This post may contain affiliate links, which means if you click through and purchase something using my links, I receive a small commission. You can click here to read my disclosure policy ? Thank you!
Having a great resume is a no-brainer, especially during this tough job market. Even if you currently have a job, it’s always a good idea to keep your resume fresh and up-to-date. When I was looking for my current job, I was still at graduate school and had access to my college’s career center (aka free resume review!). This ended being a huge advantage for me, because not only did I receive resume reviews, but I was also able to practice interviewing.
However, about a year into my new job, I realized my resume was terribly out of date. I reworked into something I thought I was proud of, then sent it to my career center counselor to review. Her edits were… inspiring, and not necessarily in a good way. While I remembered the majority of what she and the career classes taught me, it was an excellent reminder why having an extra pair of eyes review your resume is a good idea.
But what if you don’t have a reliable pair of eyes to review your work? Are you looking for ways to get free, worthwhile reviews of your resume? Here are three places to look into to get free resume reviews:
- Visit your college’s (or community college’s) career center: if you happen to live in the same city you went to school, you’re in luck! Most colleges and universities offer a career center right on campus, and some are open on the weekends. Call ahead first and see what the guidelines are for dropping in, or if you have to make an appointment ahead of time. My graduate school’s policy is that career center staff will help the current graduating class, and class behind them, first, then they will help alumni. I have never had a problem having the career center staff review my resume within a week; the trick is to contact your career center during the summer, when students are pretty much off-campus and not looking for resume or interview help.
Don’t live in the same city as your college? Don’t worry – community colleges often have career centers too that you can contact. Again, call ahead and ask what their policy is. They may require you to be a student, but they may be able to direct you to other free resume review services. Again, asking during the summer is the best time to get a little more attention, because career counselors aren’t being bombarded by the graduating class.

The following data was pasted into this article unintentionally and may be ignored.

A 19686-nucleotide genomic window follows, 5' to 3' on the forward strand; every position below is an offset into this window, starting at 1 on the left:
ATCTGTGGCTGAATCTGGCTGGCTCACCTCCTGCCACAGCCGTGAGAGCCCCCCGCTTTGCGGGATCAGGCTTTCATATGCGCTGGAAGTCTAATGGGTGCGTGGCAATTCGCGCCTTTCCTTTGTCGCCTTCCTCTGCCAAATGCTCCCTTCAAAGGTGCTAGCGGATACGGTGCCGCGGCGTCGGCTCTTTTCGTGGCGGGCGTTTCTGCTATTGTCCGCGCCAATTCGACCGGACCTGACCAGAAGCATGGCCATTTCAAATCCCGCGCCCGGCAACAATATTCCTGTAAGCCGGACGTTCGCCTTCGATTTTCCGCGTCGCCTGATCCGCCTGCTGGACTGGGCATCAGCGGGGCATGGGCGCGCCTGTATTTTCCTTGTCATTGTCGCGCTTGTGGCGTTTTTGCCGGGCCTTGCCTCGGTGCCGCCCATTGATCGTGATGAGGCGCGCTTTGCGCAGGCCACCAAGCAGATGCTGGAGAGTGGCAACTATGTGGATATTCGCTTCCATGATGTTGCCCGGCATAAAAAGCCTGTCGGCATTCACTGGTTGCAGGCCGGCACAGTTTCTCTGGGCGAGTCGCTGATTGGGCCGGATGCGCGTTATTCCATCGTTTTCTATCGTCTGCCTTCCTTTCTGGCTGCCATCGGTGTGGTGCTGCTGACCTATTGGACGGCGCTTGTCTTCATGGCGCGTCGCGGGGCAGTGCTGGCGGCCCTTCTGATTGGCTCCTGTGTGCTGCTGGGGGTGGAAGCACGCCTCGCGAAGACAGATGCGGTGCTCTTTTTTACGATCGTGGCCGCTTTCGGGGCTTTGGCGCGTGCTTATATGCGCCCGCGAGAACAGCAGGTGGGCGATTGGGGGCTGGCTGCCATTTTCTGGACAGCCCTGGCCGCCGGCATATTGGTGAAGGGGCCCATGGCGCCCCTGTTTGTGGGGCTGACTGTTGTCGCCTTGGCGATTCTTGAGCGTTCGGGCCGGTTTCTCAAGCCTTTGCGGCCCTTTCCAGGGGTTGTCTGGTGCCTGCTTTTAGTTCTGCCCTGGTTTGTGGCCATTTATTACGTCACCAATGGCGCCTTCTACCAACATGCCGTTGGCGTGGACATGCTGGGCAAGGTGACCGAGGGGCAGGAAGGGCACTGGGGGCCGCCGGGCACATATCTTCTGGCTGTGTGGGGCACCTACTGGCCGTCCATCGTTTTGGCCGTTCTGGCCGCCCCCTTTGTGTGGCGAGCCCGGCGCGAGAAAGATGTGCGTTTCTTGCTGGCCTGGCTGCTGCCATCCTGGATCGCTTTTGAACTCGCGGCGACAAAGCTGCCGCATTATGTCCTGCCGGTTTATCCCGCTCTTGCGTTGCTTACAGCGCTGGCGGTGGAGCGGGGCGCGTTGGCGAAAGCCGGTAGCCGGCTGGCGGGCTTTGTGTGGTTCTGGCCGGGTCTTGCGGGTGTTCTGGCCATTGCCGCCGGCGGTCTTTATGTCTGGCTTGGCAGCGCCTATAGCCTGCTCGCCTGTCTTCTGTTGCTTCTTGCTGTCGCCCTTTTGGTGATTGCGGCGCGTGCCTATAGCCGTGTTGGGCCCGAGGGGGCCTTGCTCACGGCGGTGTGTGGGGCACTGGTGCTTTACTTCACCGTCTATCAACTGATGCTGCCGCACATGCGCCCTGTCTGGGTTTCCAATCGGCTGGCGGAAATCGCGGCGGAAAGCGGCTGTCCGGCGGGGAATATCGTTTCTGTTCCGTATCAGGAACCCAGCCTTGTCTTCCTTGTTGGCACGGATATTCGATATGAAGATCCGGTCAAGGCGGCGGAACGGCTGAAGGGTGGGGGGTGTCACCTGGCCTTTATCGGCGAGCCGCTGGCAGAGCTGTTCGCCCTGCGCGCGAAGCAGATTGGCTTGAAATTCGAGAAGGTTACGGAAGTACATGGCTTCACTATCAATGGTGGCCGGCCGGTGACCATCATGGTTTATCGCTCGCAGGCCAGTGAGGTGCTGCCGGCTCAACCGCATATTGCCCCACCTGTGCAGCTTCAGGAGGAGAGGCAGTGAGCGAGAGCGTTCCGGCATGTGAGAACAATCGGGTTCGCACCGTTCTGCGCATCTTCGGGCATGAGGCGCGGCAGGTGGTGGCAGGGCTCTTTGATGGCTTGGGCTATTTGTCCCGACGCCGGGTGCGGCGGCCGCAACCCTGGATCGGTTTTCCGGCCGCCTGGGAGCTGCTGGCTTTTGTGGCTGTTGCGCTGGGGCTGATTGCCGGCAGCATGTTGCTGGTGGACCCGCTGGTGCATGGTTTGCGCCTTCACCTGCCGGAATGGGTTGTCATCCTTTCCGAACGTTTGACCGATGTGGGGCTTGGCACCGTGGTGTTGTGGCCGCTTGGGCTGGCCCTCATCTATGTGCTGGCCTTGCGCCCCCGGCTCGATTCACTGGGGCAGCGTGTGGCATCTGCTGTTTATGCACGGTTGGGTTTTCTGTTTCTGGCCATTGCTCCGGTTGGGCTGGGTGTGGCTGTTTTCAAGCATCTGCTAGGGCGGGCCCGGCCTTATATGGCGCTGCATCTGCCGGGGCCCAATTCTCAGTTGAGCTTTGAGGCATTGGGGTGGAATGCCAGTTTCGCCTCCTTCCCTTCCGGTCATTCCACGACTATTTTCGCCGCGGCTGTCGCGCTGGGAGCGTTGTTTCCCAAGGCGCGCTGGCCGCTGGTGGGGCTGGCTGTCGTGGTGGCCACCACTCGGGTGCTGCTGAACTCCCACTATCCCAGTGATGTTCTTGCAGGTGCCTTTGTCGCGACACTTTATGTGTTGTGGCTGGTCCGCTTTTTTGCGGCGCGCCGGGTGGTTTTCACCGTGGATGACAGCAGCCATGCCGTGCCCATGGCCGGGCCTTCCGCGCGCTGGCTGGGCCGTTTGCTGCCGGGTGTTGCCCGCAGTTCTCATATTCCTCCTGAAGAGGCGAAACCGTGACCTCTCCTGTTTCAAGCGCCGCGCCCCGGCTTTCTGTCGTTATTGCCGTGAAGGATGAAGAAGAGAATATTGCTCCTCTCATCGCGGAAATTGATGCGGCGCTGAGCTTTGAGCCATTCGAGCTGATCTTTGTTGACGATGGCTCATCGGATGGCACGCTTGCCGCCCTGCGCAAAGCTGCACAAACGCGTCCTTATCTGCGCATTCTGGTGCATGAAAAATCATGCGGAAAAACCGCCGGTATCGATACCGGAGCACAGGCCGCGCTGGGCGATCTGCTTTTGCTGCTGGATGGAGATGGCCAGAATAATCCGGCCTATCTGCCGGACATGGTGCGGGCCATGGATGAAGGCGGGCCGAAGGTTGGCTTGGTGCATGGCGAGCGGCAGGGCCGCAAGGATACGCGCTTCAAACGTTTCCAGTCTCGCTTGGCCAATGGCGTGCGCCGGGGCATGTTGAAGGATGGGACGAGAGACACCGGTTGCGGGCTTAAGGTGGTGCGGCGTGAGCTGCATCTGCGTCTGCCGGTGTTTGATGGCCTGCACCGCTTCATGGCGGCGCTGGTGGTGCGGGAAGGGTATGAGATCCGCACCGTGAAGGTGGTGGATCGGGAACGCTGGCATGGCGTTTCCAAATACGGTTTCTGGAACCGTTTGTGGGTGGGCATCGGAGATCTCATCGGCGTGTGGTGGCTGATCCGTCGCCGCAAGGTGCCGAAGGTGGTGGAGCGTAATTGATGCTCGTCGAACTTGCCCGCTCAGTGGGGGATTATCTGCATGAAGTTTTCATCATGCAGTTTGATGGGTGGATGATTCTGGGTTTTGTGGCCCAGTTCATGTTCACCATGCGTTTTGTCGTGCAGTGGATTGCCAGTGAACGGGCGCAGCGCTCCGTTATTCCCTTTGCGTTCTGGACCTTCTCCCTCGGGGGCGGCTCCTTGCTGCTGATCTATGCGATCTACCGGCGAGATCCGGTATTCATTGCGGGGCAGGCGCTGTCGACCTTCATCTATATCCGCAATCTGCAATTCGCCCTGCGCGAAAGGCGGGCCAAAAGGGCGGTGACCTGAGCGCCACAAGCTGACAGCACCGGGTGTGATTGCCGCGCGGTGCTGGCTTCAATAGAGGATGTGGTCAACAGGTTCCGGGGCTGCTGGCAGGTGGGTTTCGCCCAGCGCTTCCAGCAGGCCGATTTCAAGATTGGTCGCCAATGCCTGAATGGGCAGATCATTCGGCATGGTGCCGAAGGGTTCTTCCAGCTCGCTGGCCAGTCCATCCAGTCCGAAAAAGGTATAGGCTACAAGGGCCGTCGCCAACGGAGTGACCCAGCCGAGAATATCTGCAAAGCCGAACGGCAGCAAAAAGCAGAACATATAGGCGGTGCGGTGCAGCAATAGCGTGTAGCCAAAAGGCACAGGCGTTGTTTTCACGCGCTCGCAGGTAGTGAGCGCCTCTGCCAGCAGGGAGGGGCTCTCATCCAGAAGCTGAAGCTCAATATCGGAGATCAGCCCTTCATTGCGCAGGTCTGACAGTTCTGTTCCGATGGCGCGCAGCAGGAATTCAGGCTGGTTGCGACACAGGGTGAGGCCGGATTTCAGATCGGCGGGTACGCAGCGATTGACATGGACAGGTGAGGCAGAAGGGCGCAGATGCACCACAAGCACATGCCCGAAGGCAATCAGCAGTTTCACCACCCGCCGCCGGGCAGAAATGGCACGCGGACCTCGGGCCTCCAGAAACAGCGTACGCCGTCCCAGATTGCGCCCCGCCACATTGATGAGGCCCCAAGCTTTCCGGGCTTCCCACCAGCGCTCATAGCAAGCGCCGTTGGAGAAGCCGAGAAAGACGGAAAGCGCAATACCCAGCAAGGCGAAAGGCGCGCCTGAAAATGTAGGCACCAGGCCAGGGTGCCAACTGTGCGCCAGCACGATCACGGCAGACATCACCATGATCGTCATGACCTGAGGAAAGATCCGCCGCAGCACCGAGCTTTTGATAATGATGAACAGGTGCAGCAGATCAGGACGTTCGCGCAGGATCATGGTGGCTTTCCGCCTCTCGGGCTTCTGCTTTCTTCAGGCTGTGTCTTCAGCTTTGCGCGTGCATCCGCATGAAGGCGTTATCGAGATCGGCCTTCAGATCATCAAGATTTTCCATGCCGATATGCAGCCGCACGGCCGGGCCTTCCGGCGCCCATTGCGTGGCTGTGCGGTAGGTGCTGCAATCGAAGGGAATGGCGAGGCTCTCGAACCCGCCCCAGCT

- Visit your local library and ask about resume review services: your local library is more than just a place to get free entertainment! Some libraries offer resume review services, which you can find out about online or by calling your local branch. Our city library system has an entire online portal where you can read sample resumes and get tips on improving the look and ‘sound’ of your resume. Online is another place to look for help with your resume, there are sites out there where you can look at resume objective examples, other places that break down each part of your resume and helps you to build it up from the ground up while making it personalized to you.
- See if your city offers workforce development classes: after the recession, some cities began to get more involved in seeing their residents get workforce assistance, in the form of resume reviews and interviewing skills. Your best option is to visit your city’s website, or call your city’s library and ask if the city offers any free resume services. There are several different departments in a city that could handle workforce development (for example, in my city, the Economic Development department manages workforce development), but your librarian will know the best way to help you access this resource.
- Bonus! Some job fairs will have resume reviewers on hand to review your resume before the job fair starts. At the last job fair B attended, there was a row of resume reviewers lined up just outside of the job fair. They also were offering people free job interview practice. Even if you’re not necessarily interested in the jobs at the job fair, it may be worth it to go and have your resume reviewed for free!
Basically, when in doubt about finding free resume reviews or interviewing practice, check out your local library. However, sometimes there can be a long wait time to have your resume reviewed, so if you have the option, contact your college or local community college. I’ve heard that some colleges charge former graduates for the ‘privilege’ to review their resume, but I’m seriously hoping that’s not true. You paid enough money to go there; they could at least put you in line for resume review every once in a while! However, keep it in mind, and call ahead before showing up with your resume in hand.
Even if you aren’t job hunting, you never know when your boss or a co-worker will want a copy of your resume. Recently, my boss asked me for a copy of my resume so she could review it ahead of my annual performance review. I’m glad I had an updated copy and didn’t have to stress about what I had accomplished over the past few months. Just keep in mind there may be a delay in getting your resume reviewed, but it will be worth it once you get some valuable feedback from a professional!
Have you ever tried a free resume review service, either from your school or a local resource? Have you ever paid for a resume review service, and what did you think of it?